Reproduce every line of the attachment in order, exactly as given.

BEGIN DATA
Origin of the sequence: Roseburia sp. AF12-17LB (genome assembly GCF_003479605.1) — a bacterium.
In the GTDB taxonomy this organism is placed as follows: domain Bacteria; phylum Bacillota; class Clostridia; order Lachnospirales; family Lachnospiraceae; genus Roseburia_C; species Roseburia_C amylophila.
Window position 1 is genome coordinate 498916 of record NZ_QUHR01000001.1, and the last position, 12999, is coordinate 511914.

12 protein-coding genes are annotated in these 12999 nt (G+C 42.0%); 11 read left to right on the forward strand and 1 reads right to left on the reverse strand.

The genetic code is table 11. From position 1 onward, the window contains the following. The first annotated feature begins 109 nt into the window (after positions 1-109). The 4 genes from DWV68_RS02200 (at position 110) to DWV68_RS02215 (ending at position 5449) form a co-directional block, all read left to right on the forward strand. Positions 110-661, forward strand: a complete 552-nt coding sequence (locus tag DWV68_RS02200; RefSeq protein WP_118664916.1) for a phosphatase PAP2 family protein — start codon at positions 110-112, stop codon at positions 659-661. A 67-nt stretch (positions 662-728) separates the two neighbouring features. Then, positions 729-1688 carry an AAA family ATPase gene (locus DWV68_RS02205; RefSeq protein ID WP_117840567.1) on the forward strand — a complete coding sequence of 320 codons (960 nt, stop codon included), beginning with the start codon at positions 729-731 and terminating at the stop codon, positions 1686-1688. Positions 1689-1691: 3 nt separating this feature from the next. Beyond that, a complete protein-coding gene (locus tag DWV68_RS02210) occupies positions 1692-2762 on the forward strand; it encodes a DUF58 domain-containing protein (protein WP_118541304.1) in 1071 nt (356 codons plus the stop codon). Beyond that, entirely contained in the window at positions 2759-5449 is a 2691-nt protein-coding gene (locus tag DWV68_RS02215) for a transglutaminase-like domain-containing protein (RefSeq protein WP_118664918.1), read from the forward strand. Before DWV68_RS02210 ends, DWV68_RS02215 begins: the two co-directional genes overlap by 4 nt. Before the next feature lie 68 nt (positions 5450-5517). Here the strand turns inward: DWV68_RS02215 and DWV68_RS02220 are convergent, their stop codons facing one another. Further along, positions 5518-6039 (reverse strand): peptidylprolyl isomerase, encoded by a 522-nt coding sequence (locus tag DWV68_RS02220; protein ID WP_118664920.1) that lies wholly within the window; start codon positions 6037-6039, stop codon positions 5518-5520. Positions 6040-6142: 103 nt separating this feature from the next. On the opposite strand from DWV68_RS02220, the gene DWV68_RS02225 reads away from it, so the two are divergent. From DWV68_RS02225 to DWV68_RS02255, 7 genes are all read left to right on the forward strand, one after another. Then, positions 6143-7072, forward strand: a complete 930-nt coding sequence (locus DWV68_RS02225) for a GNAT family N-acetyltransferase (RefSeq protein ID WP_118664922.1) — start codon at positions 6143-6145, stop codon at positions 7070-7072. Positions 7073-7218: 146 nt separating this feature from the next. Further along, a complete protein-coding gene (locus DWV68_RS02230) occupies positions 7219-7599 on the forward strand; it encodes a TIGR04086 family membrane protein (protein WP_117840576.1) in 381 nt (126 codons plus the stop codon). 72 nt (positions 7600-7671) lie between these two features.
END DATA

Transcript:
Origin of the sequence: Roseburia sp. AF12-17LB (genome assembly GCF_003479605.1) — a bacterium.
In the GTDB taxonomy this organism is placed as follows: domain Bacteria; phylum Bacillota; class Clostridia; order Lachnospirales; family Lachnospiraceae; genus Roseburia_C; species Roseburia_C amylophila.
Window position 1 is genome coordinate 498916 of record NZ_QUHR01000001.1, and the last position, 12999, is coordinate 511914.

12 protein-coding genes are annotated in these 12999 nt (G+C 42.0%); 11 read left to right on the forward strand and 1 reads right to left on the reverse strand.

The genetic code is table 11. From position 1 onward, the window contains the following. The first annotated feature begins 109 nt into the window (after positions 1-109). The 4 genes from DWV68_RS02200 (at position 110) to DWV68_RS02215 (ending at position 5449) form a co-directional block, all read left to right on the forward strand. Positions 110-661, forward strand: a complete 552-nt coding sequence (locus tag DWV68_RS02200; RefSeq protein WP_118664916.1) for a phosphatase PAP2 family protein — start codon at positions 110-112, stop codon at positions 659-661. A 67-nt stretch (positions 662-728) separates the two neighbouring features. Then, positions 729-1688 carry an AAA family ATPase gene (locus DWV68_RS02205; RefSeq protein ID WP_117840567.1) on the forward strand — a complete coding sequence of 320 codons (960 nt, stop codon included), beginning with the start codon at positions 729-731 and terminating at the stop codon, positions 1686-1688. Positions 1689-1691: 3 nt separating this feature from the next. Beyond that, a complete protein-coding gene (locus tag DWV68_RS02210) occupies positions 1692-2762 on the forward strand; it encodes a DUF58 domain-containing protein (protein WP_118541304.1) in 1071 nt (356 codons plus the stop codon). Beyond that, entirely contained in the window at positions 2759-5449 is a 2691-nt protein-coding gene (locus tag DWV68_RS02215) for a transglutaminase-like domain-containing protein (RefSeq protein WP_118664918.1), read from the forward strand. Before DWV68_RS02210 ends, DWV68_RS02215 begins: the two co-directional genes overlap by 4 nt. Before the next feature lie 68 nt (positions 5450-5517). Here the strand turns inward: DWV68_RS02215 and DWV68_RS02220 are convergent, their stop codons facing one another. Further along, positions 5518-6039 (reverse strand): peptidylprolyl isomerase, encoded by a 522-nt coding sequence (locus tag DWV68_RS02220; protein ID WP_118664920.1) that lies wholly within the window; start codon positions 6037-6039, stop codon positions 5518-5520. Positions 6040-6142: 103 nt separating this feature from the next. On the opposite strand from DWV68_RS02220, the gene DWV68_RS02225 reads away from it, so the two are divergent. From DWV68_RS02225 to DWV68_RS02255, 7 genes are all read left to right on the forward strand, one after another. Then, positions 6143-7072, forward strand: a complete 930-nt coding sequence (locus DWV68_RS02225) for a GNAT family N-acetyltransferase (RefSeq protein ID WP_118664922.1) — start codon at positions 6143-6145, stop codon at positions 7070-7072. Positions 7073-7218: 146 nt separating this feature from the next. Further along, a complete protein-coding gene (locus DWV68_RS02230) occupies positions 7219-7599 on the forward strand; it encodes a TIGR04086 family membrane protein (protein WP_117840576.1) in 381 nt (126 codons plus the stop codon). 72 nt (positions 7600-7671) lie between these two features.